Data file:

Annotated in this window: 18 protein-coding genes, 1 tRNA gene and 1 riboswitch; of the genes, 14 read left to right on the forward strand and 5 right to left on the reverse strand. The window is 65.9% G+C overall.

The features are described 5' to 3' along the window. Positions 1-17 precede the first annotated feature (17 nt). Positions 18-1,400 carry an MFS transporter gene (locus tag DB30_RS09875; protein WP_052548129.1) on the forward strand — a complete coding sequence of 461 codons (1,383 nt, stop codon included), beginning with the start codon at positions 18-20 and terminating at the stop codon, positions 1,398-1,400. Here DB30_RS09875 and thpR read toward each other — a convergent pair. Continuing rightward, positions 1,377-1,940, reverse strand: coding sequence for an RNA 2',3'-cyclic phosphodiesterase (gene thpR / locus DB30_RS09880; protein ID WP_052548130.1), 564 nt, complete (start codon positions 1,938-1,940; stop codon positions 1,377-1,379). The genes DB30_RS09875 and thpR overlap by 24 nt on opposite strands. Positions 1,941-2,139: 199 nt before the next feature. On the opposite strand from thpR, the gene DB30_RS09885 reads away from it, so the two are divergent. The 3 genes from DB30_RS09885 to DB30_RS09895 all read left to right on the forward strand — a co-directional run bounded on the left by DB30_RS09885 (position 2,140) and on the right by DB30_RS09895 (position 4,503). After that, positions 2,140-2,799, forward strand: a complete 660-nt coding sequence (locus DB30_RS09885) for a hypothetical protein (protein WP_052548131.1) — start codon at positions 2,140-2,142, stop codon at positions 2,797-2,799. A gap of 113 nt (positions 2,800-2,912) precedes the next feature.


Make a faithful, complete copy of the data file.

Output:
Annotated in this window: 18 protein-coding genes, 1 tRNA gene and 1 riboswitch; of the genes, 14 read left to right on the forward strand and 5 right to left on the reverse strand. The window is 65.9% G+C overall.

The features are described 5' to 3' along the window. Positions 1-17 precede the first annotated feature (17 nt). Positions 18-1,400 carry an MFS transporter gene (locus tag DB30_RS09875; protein WP_052548129.1) on the forward strand — a complete coding sequence of 461 codons (1,383 nt, stop codon included), beginning with the start codon at positions 18-20 and terminating at the stop codon, positions 1,398-1,400. Here DB30_RS09875 and thpR read toward each other — a convergent pair. Continuing rightward, positions 1,377-1,940, reverse strand: coding sequence for an RNA 2',3'-cyclic phosphodiesterase (gene thpR / locus DB30_RS09880; protein ID WP_052548130.1), 564 nt, complete (start codon positions 1,938-1,940; stop codon positions 1,377-1,379). The genes DB30_RS09875 and thpR overlap by 24 nt on opposite strands. Positions 1,941-2,139: 199 nt before the next feature. On the opposite strand from thpR, the gene DB30_RS09885 reads away from it, so the two are divergent. The 3 genes from DB30_RS09885 to DB30_RS09895 all read left to right on the forward strand — a co-directional run bounded on the left by DB30_RS09885 (position 2,140) and on the right by DB30_RS09895 (position 4,503). After that, positions 2,140-2,799, forward strand: a complete 660-nt coding sequence (locus DB30_RS09885) for a hypothetical protein (protein WP_052548131.1) — start codon at positions 2,140-2,142, stop codon at positions 2,797-2,799. A gap of 113 nt (positions 2,800-2,912) precedes the next feature.